Classification

The science process skills are the strategies and processes used in the field of many different scientific studies, experiments, and research projects. One of the most useful science process skills is called classification. Classification involves organizing things into different categories based on predetermined characteristics.

Classification is used for several different reasons. It can prevent things or new information from getting lost, it helps in recognizing similarities or differences between things, and it increases the awareness of how things may be related to one another. It is the basis for all concept formation, which helps give a better and clearer understanding of the things being classified or grouped together.

There are three stages of classification. There is the single stage, multistage, and serial ordering. Each of the stages may be used together or separately depending on the need for scientific experiments, processes, or research studies.

The single stage refers to the separation of objects into two or more subsets based on something that can be observed, that is, using one or more of the five senses. For example, clouds can be classified into three basic groups such as cumulus, stratus, and cirrus. Binary classification is part of the single stage and sorts objects into two groups, whether it has or does not have a certain property, such as liquids and nonliquids.

Multistage separates items into two or more subsets, which is then repeatedly sorted. Several layers of stages can be created. A classic example is animal classification because it is multilayered. For instance, vertebrates can be separated into reptiles, birds, mammals, fish, and amphibians. Then, birds can be classified again into more subsets such as migrating or not, flyers or not, etc. The other vertebrates can also be further classified.

Ordering objects based on the extent of a single property such as age, weight, size, etc., is called serial ordering. For example, trees can be placed in order based on their average height, from tallest to smallest or smallest to tallest, or could be sorted by the circumference of their trunks. Rocks can also be ordered from lightest to heaviest, or food from sweetest to most sour; or the planets of the solar system from coldest to hottest or smallest to largest.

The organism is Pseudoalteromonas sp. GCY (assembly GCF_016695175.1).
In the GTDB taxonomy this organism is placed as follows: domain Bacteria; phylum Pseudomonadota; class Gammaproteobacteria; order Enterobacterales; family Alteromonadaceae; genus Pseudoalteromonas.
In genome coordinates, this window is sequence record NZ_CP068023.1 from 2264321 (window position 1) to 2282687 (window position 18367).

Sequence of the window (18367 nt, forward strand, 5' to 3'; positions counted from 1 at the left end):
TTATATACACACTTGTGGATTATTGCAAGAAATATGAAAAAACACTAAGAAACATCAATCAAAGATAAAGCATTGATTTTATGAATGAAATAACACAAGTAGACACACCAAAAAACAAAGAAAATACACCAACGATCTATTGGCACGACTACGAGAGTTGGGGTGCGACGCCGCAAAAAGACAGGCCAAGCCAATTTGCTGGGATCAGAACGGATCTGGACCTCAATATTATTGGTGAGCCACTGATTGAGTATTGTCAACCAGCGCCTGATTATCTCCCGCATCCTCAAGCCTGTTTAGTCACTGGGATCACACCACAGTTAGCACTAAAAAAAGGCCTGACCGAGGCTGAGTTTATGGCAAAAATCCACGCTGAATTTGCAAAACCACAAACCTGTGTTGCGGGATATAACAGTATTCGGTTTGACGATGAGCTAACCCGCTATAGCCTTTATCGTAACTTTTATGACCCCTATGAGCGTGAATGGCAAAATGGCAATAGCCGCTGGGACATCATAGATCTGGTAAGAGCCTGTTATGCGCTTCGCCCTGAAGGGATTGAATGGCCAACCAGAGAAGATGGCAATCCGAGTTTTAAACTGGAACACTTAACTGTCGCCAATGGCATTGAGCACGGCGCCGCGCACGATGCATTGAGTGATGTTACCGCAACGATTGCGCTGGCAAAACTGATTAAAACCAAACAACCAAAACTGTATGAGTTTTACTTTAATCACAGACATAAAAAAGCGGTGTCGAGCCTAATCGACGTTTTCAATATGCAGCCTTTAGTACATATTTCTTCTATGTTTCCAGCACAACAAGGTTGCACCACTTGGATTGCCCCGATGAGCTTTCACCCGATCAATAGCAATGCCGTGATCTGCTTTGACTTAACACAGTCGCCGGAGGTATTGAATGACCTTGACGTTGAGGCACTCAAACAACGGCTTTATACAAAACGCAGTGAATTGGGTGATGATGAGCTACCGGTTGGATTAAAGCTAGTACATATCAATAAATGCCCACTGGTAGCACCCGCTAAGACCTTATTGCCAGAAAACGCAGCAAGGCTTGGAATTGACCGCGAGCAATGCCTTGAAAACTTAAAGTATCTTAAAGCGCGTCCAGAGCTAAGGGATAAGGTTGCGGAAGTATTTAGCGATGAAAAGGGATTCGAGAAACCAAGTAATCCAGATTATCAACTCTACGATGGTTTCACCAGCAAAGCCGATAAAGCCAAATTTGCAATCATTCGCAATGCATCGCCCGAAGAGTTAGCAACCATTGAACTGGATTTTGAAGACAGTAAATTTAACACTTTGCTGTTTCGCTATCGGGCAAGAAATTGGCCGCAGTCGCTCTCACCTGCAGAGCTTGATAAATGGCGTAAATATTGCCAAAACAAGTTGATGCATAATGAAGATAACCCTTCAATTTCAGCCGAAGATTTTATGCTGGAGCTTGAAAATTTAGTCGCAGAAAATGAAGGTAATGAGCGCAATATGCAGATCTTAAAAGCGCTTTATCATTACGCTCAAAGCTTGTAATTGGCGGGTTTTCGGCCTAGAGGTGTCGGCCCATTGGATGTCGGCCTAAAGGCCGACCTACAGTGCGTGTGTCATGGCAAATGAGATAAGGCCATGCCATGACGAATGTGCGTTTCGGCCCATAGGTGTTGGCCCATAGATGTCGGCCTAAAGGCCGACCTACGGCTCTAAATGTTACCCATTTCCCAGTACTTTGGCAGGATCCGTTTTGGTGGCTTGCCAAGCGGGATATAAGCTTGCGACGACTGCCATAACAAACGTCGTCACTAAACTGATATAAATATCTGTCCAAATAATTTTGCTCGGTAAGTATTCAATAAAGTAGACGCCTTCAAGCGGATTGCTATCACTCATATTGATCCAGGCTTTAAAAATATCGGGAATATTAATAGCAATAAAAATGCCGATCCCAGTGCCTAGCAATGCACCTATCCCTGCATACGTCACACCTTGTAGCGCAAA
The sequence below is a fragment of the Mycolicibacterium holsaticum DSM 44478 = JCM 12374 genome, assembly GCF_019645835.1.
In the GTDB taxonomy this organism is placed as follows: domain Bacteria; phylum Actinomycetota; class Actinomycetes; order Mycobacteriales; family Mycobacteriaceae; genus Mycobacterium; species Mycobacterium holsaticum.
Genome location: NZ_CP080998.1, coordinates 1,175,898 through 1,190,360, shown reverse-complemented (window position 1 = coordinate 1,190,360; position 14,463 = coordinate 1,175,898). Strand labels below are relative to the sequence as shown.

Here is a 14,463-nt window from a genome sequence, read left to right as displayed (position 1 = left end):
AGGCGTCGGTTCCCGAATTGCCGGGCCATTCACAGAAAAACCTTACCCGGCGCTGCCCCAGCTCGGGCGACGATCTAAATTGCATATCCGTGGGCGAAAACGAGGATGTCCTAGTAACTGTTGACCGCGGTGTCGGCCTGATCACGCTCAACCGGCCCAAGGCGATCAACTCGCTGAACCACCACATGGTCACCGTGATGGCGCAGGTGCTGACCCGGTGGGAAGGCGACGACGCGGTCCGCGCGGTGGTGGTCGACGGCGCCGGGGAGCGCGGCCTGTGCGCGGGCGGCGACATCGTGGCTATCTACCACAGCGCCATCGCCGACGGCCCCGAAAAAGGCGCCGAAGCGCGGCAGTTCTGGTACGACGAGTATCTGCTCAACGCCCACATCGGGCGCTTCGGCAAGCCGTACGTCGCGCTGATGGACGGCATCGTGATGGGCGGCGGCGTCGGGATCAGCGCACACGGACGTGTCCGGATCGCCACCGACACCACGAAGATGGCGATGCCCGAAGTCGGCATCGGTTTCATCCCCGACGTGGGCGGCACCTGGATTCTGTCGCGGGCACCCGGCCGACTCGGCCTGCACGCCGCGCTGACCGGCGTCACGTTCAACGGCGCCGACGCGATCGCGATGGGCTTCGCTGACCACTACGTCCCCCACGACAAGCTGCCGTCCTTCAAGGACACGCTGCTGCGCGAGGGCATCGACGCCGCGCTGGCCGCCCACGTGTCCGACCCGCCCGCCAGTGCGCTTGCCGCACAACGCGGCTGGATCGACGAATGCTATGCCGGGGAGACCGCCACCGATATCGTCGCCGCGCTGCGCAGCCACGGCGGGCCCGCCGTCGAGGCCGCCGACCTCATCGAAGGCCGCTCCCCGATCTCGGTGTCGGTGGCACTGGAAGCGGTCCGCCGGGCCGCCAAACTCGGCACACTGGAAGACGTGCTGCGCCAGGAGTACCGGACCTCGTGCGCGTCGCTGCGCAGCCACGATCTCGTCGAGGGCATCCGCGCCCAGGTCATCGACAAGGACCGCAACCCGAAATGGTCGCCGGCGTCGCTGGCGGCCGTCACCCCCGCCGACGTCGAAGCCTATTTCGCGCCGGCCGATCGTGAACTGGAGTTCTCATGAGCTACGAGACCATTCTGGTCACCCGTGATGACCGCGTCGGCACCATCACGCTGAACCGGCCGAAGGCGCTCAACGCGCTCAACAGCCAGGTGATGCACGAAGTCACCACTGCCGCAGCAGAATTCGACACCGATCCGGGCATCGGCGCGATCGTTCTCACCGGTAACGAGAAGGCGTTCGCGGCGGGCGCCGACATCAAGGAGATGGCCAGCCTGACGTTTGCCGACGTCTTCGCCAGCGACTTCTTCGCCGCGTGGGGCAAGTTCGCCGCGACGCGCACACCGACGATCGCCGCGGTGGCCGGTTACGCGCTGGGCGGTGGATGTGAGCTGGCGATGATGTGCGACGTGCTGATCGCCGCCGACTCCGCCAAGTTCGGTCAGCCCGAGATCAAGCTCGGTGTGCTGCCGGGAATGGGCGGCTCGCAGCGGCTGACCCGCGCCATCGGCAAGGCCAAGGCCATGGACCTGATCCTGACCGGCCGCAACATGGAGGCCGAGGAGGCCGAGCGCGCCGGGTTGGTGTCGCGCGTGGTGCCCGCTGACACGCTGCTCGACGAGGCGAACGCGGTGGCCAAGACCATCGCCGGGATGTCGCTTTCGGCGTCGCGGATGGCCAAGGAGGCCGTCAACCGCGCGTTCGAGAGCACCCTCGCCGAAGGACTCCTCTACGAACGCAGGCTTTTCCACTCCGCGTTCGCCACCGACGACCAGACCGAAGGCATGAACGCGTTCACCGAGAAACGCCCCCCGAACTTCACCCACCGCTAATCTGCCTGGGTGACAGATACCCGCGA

The most familiar use for classification is the biological classification of plants and animals. There are seven major levels of classification and every major living organism can be classified. For humans, the top level of classification is the species, homo sapiens, but people are also a part of the Animal Kingdom, the Chordata Phylum, Mammal Class, and so on. Humans are in the same class as other mammals, such as lions, tigers, and bears.

Other examples of classification include the Periodic Table of Elements, solids, liquids, and gases, and many other common things. A person can practice classification by using the people, places, and things observed each day.




A: Single stage
B: Multistage
C: Serial ordering
D: Separation

A: Single stage
B: Multistage
C: Serial ordering
D: Separation

A: 3-holed buttons and not 3-holed buttons
B: Teacher lining students from tallest to smallest
C: Grouping liquids by color
D: Separating solids based on the substance

A: Sorting fish from smallest fins to largest fins
B: Ordering object using age or weight
C: Grouping animals based on whether they are mammals, amphibians, birds, fish, etc.
D: Placing animals in two groups- with fur and not with fur

A: Separating bodies of water by where they are found
B: Grouping tests in order from highest grade to lowest grade
C: Identifying objects by molecule make-up
D: Separating birds into flyers and non-flyers

A: Animal classification
B: Periodic Table of Elements
C: Solids, liquids, and gases
D: All the above








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